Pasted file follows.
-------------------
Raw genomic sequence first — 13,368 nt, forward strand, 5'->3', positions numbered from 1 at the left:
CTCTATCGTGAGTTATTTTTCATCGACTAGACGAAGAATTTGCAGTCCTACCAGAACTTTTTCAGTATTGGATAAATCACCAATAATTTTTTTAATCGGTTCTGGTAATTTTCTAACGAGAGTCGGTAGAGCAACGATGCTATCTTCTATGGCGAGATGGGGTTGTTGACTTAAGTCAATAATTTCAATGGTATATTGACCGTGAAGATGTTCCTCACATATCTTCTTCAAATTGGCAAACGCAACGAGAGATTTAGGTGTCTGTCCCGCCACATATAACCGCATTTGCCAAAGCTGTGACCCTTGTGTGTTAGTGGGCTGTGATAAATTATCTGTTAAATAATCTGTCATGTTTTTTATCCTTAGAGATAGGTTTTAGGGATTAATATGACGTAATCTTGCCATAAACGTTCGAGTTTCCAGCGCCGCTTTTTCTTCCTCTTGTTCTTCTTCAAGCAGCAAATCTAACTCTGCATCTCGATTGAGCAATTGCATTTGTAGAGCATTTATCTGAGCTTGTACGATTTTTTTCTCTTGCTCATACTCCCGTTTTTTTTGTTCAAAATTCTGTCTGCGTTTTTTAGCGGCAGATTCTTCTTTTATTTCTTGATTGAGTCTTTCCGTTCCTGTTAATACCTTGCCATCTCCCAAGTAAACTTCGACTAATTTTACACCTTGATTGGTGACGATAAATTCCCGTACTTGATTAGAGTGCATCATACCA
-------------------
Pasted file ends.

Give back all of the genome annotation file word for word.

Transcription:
Raw genomic sequence first — 13,368 nt, forward strand, 5'->3', positions numbered from 1 at the left:
CTCTATCGTGAGTTATTTTTCATCGACTAGACGAAGAATTTGCAGTCCTACCAGAACTTTTTCAGTATTGGATAAATCACCAATAATTTTTTTAATCGGTTCTGGTAATTTTCTAACGAGAGTCGGTAGAGCAACGATGCTATCTTCTATGGCGAGATGGGGTTGTTGACTTAAGTCAATAATTTCAATGGTATATTGACCGTGAAGATGTTCCTCACATATCTTCTTCAAATTGGCAAACGCAACGAGAGATTTAGGTGTCTGTCCCGCCACATATAACCGCATTTGCCAAAGCTGTGACCCTTGTGTGTTAGTGGGCTGTGATAAATTATCTGTTAAATAATCTGTCATGTTTTTTATCCTTAGAGATAGGTTTTAGGGATTAATATGACGTAATCTTGCCATAAACGTTCGAGTTTCCAGCGCCGCTTTTTCTTCCTCTTGTTCTTCTTCAAGCAGCAAATCTAACTCTGCATCTCGATTGAGCAATTGCATTTGTAGAGCATTTATCTGAGCTTGTACGATTTTTTTCTCTTGCTCATACTCCCGTTTTTTTTGTTCAAAATTCTGTCTGCGTTTTTTAGCGGCAGATTCTTCTTTTATTTCTTGATTGAGTCTTTCCGTTCCTGTTAATACCTTGCCATCTCCCAAGTAAACTTCGACTAATTTTACACCTTGATTGGTGACGATAAATTCCCGTACTTGATTAGAGTGCATCATACCA